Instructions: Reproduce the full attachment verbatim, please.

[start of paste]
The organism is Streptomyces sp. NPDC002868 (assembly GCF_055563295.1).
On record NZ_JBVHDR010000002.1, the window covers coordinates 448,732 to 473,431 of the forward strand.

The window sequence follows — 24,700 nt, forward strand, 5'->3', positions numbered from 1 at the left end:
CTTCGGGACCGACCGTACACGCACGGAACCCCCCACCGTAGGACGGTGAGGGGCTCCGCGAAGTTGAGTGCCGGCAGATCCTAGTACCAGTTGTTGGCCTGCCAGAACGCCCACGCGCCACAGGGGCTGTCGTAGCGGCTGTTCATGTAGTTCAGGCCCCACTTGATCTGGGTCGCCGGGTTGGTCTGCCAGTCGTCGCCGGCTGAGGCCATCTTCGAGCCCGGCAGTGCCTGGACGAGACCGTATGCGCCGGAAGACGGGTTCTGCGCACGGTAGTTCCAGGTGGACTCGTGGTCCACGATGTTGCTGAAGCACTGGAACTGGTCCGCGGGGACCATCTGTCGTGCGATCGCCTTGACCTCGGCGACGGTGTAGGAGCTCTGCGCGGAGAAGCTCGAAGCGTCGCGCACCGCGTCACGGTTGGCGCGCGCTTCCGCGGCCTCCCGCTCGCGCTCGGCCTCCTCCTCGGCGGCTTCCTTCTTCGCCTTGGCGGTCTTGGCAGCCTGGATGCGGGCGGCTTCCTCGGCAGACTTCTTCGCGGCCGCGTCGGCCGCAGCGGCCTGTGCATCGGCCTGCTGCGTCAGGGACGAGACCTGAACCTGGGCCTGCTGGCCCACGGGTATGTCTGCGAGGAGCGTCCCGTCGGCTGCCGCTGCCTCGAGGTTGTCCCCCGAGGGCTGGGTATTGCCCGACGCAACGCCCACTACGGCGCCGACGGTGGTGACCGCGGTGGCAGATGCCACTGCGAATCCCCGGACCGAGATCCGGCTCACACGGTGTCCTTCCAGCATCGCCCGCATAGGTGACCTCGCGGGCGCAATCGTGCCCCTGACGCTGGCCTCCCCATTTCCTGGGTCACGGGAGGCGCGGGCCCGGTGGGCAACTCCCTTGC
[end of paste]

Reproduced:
The organism is Streptomyces sp. NPDC002868 (assembly GCF_055563295.1).
On record NZ_JBVHDR010000002.1, the window covers coordinates 448,732 to 473,431 of the forward strand.

The window sequence follows — 24,700 nt, forward strand, 5'->3', positions numbered from 1 at the left end:
CTTCGGGACCGACCGTACACGCACGGAACCCCCCACCGTAGGACGGTGAGGGGCTCCGCGAAGTTGAGTGCCGGCAGATCCTAGTACCAGTTGTTGGCCTGCCAGAACGCCCACGCGCCACAGGGGCTGTCGTAGCGGCTGTTCATGTAGTTCAGGCCCCACTTGATCTGGGTCGCCGGGTTGGTCTGCCAGTCGTCGCCGGCTGAGGCCATCTTCGAGCCCGGCAGTGCCTGGACGAGACCGTATGCGCCGGAAGACGGGTTCTGCGCACGGTAGTTCCAGGTGGACTCGTGGTCCACGATGTTGCTGAAGCACTGGAACTGGTCCGCGGGGACCATCTGTCGTGCGATCGCCTTGACCTCGGCGACGGTGTAGGAGCTCTGCGCGGAGAAGCTCGAAGCGTCGCGCACCGCGTCACGGTTGGCGCGCGCTTCCGCGGCCTCCCGCTCGCGCTCGGCCTCCTCCTCGGCGGCTTCCTTCTTCGCCTTGGCGGTCTTGGCAGCCTGGATGCGGGCGGCTTCCTCGGCAGACTTCTTCGCGGCCGCGTCGGCCGCAGCGGCCTGTGCATCGGCCTGCTGCGTCAGGGACGAGACCTGAACCTGGGCCTGCTGGCCCACGGGTATGTCTGCGAGGAGCGTCCCGTCGGCTGCCGCTGCCTCGAGGTTGTCCCCCGAGGGCTGGGTATTGCCCGACGCAACGCCCACTACGGCGCCGACGGTGGTGACCGCGGTGGCAGATGCCACTGCGAATCCCCGGACCGAGATCCGGCTCACACGGTGTCCTTCCAGCATCGCCCGCATAGGTGACCTCGCGGGCGCAATCGTGCCCCTGACGCTGGCCTCCCCATTTCCTGGGTCACGGGAGGCGCGGGCCCGGTGGGCAACTCCCTTGC